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Why, When, and How to Dethatch a Lawn

You can apply the most nutritious fertilizer, optimize your watering schedule, and follow all the best mowing practices, but your lawn could still look thin, dull, and weedy if it isn’t properly dethatched. But why does dethatching matter so much, and when and how is it the best choice for your lawn?

About Thatch

Thatch is a thick, spongy layer of organic debris at the base of your turf, between the grass shoots and the soil. It is comprised of stems, roots, dead blades, bits of leaves, and other material, that ideally would decompose to enrich the soil and nourish your lawn. When thatch builds up more quickly than it can decompose, however, it can cause numerous problems with grass growth and soil health.

A thick layer of thatch – more than one-half inch thick – can become compacted, reducing drainage and preventing water and air from circulating into the soil, which can cause root rot. Fertilizers can’t properly penetrate thick thatch, and pre-emergent herbicides are less effective because they can’t sink through the thick layer to catch dormant seeds. Thatch can also harbor fungus and parasites that can infest your lawn.

A thinner thatch layer, however, can be beneficial. It can provide insulation to delicate roots, protecting them from extreme temperature shifts. Some thatch can also improve the resiliency of the turf, particularly in high-traffic areas or where soil is denser.

To check the thickness of your thatch, cut a small wedge out of the lawn and examine the layer between the grass blades and the soil. If that layer is more than one-half inch thick, it is time to dethatch your lawn.

When to Dethatch Your Lawn

Ideally, dethatching should be done during the cool seasons – either in early spring or mid-fall. Because dethatching is stressful, it should not be done when your lawn is under duress from high summer heat or drought conditions. Similarly, a dormant lawn should not be dethatched, because it could cause too much damage that the turf will not be able to recover from.

Depending on your lawn and how quickly thatch builds up, it is not necessary to dethatch annually. Some types of grass, however, build up thatch more quickly and may need more frequent dethatching. Kentucky bluegrass and creeping red fescue are particularly prone to thatch buildup and may need dethatching more often than other types of turf. Ultimately, you should plan to check your lawn’s thatch once or twice a year, but only to dethatch when it becomes necessary.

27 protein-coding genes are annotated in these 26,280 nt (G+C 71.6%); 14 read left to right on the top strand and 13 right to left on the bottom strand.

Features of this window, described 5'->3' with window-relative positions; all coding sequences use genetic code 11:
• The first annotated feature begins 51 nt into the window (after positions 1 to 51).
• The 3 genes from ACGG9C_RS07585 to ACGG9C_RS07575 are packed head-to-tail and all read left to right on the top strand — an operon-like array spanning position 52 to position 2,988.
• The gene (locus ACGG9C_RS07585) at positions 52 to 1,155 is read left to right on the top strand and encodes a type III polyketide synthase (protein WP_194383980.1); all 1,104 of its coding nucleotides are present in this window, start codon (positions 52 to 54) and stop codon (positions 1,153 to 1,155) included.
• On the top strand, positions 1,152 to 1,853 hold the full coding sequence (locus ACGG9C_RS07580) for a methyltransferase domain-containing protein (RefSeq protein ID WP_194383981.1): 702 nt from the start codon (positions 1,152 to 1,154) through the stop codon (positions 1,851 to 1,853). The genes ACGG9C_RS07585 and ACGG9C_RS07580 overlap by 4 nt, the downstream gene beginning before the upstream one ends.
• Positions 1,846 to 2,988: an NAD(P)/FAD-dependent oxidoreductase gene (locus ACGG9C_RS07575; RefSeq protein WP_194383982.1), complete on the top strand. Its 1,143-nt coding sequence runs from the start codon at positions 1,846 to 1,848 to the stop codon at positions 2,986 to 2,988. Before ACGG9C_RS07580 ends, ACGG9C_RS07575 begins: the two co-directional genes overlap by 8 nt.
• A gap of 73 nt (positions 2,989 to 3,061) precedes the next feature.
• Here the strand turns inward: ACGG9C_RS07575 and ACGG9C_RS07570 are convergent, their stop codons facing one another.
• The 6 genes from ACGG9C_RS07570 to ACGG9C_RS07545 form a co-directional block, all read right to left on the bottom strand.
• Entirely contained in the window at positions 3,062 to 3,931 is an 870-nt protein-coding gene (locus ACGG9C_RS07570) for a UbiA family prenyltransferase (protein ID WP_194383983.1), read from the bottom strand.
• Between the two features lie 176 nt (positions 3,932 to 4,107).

How to Dethatch Your Lawn

If your lawn only has a light layer of thatch or your property is small, it’s easy to dethatch by hand with a metal rake. Choose a sturdy rake with slightly curved tines that can bring loosened thatch to the surface (these are occasionally sold as dethatching rakes). Wet your lawn slightly to help the thatch stick so it can be collected more easily, and give it a firm raking. Raking in multiple directions will help break up and remove more thatch. Once you’ve collected piles of thatch – it will look like old, dead grass – gather it for proper disposal or composting.

If you have a larger property or a much thicker thatch layer, it can be easier to rent a dethatching machine. These powerful automatic rakes – also called a power rake or vertical mower – will slice into the thatch to loosen it, then bring it to the surface with rotating tines.

Whether you will be dethatching by hand or using a power rake, take care to…

  • Clearly mark sprinkler heads, buried utility lines, and other obstacles before beginning.
  • Carefully read and follow all operating instructions for power equipment.
  • Do not overestimate your physical condition for dethatching, as it can be a very strenuous activity.

It is best not to remove all thatch at once, since every lawn will still need some of this protective layer to insulate the soil and cushion turf roots. Instead, remove a portion of the thatch and then let the lawn recover until the next suitable time for dethatching.

After you have finished dethatching, water the lawn well and consider overseeding thin areas to give new grass an opportunity to fill in for luxuriant turf.

Preventing Thatch Buildup

It can be easier to prevent thatch buildup than to remove a very thick layer of debris. By keeping your lawn healthy, the rate of decomposition of shed debris will be adequate to minimize thatch. To prevent thatch from accumulating to unhealthy levels…

  • Keep your lawn mowed to 2-3 inches in height so air and water can circulate to the thatch level and accelerate healthy decomposition.
  • Mulch lawn clippings and dropped leaves to encourage good bacterial growth and nitrogen levels that can help break down thatch.
  • Check your soil’s pH level annually, and use lime, phosphorus, and other amendments to balance the pH and support healthy bacteria.
  • Consider annual core aeration to break up compacted soils and improve air and water circulation through the thatch layer.
  • Minimize lawn chemicals that can unbalance your soil’s pH and disrupt healthy bacteria and microbe growth.

With care, you can properly dethatch your lawn at exactly the right time to keep it healthy and lush, without accumulating an overly thick layer of unwanted debris.